I never quite feel validated as a writer by society, especially as a female. I guess it started out about 4 years ago when I wanted to buy a house. My income for ghostwriting had been over $1,000 a month for almost 18 months at that time, and was continuing to rise. But no one would give me a mortgage because I didn’t have a *real* job.
They could only base the mortgage off my husband’s income. It took another 18 months, more than $2000 a month in income, and a brother that was an insider in the real estate community before the reality of homeownership was within our grasp. I even had a degree in the field that I was working in. Great credit. Married to a veteran. (I could go on why I was an ideal candidate.)
Recently, house troubles aside, I had two different instances that made me pretty mad. And then a fellow female writer friend of mine posted something in our writer’s group about also having validation problems, and people assuming that she was a kept woman. And dang, this woman makes enough money to buy a fancy SUV cash after just two months of saving. Currently that would take me about 2 decades…
So, here I am, on the internet, attempting to validate my career.
Here are the two instances that made me mad:
My husband and I are trying to get life insurance. We assumed as real adults now with a kid, we should have some basic term insurance. We are asking for twice as much for me and the company found that suspicious. So they called and asked why I would need more than my husband and I said because I make about 4 times as much as him.
It should have stopped right there. In fact, if she just looked at our incomes, she could have seen that and not need to ask the question in the first place.
But, she pressed further and I said, “Well, he’d have to hire a maid too.” I said that half joking.
But she said “Oh, so you need more because he’ll need more help with the kids and the house.”
No ma’am. He’ll need more if I die because I make more than him. But on the application it still says for hiring extra domestic help. I may be a woman that works from home, but I work.
The second was with someone that I live with and has seen me work for two months. He should have known better. Joop!
Recently I was in a business meeting where Joop was with me and he stopped the meeting and said, “Whoa, you’re really serious about this writing thing.”
I said, “It’s how we pay the bills.”
And he responded by saying, “I just assumed that your husband paid the bills and writing was just your hobby.” And I just wanted to slap him. But, now, some of the things he’s been saying in hindsight make sense. He keeps telling me I do too much. He seemed especially perturbed when I announced that I was hiring a maid.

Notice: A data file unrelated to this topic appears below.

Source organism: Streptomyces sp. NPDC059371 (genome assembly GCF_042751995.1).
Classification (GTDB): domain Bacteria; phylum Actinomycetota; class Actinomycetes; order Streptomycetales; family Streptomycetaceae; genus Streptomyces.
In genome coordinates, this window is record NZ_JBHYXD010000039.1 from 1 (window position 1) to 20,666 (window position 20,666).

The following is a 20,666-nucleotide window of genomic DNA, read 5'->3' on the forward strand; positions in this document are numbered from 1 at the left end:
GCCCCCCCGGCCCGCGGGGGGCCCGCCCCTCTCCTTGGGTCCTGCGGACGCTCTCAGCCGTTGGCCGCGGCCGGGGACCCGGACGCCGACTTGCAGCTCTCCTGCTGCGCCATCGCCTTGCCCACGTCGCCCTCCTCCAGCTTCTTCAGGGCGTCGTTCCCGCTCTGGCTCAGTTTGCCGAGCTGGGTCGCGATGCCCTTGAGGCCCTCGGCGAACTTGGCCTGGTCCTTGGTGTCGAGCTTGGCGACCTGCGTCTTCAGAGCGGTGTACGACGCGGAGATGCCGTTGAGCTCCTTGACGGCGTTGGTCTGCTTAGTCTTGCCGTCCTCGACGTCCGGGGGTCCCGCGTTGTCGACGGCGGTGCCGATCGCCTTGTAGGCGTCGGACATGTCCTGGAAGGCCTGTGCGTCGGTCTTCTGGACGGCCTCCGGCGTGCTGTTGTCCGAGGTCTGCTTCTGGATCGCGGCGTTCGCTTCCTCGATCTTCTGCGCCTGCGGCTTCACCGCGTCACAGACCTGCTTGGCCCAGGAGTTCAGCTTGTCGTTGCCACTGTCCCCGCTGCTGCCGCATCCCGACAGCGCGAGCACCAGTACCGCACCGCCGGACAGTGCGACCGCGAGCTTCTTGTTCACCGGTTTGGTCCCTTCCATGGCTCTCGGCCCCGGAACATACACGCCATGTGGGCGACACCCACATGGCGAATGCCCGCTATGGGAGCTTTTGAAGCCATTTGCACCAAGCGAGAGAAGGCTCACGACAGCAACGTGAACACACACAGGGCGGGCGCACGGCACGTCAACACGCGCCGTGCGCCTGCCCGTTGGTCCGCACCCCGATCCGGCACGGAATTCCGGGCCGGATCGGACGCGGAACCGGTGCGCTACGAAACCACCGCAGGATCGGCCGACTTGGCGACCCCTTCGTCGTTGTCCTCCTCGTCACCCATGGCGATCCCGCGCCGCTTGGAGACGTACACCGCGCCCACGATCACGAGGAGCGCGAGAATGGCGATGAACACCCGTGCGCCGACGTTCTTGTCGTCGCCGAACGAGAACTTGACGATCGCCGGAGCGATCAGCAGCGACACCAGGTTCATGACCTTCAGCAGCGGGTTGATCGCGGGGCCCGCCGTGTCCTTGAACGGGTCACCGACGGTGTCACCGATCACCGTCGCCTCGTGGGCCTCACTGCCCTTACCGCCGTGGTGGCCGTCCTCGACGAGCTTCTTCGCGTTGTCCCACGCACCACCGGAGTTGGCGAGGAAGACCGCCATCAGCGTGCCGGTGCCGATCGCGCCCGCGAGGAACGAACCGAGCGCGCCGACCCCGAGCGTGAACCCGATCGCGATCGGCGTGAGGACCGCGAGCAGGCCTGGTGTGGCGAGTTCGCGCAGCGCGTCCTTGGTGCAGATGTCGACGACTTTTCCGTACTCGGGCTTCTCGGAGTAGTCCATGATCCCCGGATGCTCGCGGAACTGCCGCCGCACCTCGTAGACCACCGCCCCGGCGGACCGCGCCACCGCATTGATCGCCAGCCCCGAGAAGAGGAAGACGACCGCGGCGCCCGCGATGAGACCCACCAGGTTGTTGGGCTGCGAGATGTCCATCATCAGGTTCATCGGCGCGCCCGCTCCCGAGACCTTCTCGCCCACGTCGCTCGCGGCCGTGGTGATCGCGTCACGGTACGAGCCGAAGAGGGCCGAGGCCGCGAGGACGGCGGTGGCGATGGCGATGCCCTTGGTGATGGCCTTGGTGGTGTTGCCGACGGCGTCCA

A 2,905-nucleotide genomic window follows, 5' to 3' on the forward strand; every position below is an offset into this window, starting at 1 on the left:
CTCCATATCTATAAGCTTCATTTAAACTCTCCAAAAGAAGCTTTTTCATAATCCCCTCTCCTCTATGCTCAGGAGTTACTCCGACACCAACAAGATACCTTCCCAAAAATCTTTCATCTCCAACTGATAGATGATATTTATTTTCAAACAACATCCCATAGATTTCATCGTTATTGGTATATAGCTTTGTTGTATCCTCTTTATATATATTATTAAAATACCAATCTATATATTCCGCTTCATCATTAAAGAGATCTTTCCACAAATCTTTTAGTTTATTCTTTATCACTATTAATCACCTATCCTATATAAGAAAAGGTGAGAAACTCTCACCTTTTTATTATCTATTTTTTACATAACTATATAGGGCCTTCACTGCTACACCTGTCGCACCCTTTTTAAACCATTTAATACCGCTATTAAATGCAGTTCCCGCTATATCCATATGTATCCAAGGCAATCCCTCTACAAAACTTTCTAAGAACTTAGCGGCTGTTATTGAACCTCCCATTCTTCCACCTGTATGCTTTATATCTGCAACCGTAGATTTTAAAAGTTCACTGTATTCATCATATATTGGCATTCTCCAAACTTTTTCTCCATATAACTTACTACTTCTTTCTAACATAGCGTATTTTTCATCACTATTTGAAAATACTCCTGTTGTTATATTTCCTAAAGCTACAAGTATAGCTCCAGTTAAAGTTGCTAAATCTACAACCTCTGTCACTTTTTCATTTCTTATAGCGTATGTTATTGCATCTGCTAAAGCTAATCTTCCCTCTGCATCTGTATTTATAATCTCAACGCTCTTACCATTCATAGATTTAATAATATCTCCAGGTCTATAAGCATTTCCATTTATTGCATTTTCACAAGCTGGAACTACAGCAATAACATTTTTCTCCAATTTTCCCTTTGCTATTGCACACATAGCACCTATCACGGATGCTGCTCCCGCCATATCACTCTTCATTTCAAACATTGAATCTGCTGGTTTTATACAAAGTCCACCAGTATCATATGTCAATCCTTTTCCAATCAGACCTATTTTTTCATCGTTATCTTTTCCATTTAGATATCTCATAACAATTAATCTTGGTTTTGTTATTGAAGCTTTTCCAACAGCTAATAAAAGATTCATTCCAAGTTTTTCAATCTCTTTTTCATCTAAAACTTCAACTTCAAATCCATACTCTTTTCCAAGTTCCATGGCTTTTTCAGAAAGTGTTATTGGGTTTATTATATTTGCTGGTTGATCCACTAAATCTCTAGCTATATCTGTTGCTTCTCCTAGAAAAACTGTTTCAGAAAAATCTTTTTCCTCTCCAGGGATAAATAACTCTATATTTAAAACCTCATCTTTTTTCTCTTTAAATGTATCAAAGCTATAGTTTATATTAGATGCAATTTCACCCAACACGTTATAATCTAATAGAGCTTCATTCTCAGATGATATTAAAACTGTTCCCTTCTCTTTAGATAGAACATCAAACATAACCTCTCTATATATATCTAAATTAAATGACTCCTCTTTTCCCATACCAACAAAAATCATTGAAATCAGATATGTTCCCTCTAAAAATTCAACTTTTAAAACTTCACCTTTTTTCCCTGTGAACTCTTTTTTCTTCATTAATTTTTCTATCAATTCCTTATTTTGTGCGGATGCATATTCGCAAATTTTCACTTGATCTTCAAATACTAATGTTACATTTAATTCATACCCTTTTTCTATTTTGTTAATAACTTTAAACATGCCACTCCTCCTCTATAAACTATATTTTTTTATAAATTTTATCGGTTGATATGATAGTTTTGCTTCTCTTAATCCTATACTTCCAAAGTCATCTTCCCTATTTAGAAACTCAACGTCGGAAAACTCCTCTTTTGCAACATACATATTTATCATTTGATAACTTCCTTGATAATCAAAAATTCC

“Why not just do less?” he asked.
If writing was just my hobby and I was having a hard time keeping up with my domestic duties, then perhaps I should write a little less. Even then, I have known plenty of men who have failed spectacularly at being a small business owners, but no one ever questioned the legitimacy of their jobs and wondered why they needed domestic help. And that also brings up the question of how much money makes you legit. Have you made it as a writer when, like my friend, you can afford an Escalade? Or like me with enough to pay basic lower middle class bills. How about my friend that makes about $100 a month? Is she any less legit than someone working at McDonald’s or a part time babysitter?
Domestic duties are shared with my husband. Folks, my husband basically works for the health insurance and to pay my taxes. After all that, he has a little discretionary spending and we have money for gas.
Am I not allowed to make more than my husband? Is it so unheard of for writers, or those in the publishing industry, to make any money that people automatically assume that I have a hobby and my husband has a job?
Or is it just that people assume woman can’t make money? Or jobs that women hold aren’t as important.
Frankly, I assume that it’s all of it. And it’s time to stop this thinking.
If someone tells you they’re a writer, especially female writers, please assume that it is their *real* job. Because it is their real job.
And, please for the love of women, quit assuming that women need a man to support them.
* I would like to note that my husband’s contributions are quite vital. He works for a university and gets cheap group health insurance, which would cost an arm and a leg otherwise. But all that aside, my husband’s worth is not determined by how much money he makes, his net worth, or even his job. He’s a human being, not a human doing.
I live in Athens, Georgia, with my son, my husband, and an ever-revolving list of exchange students, who are a never-ending source of entertainment and writing material.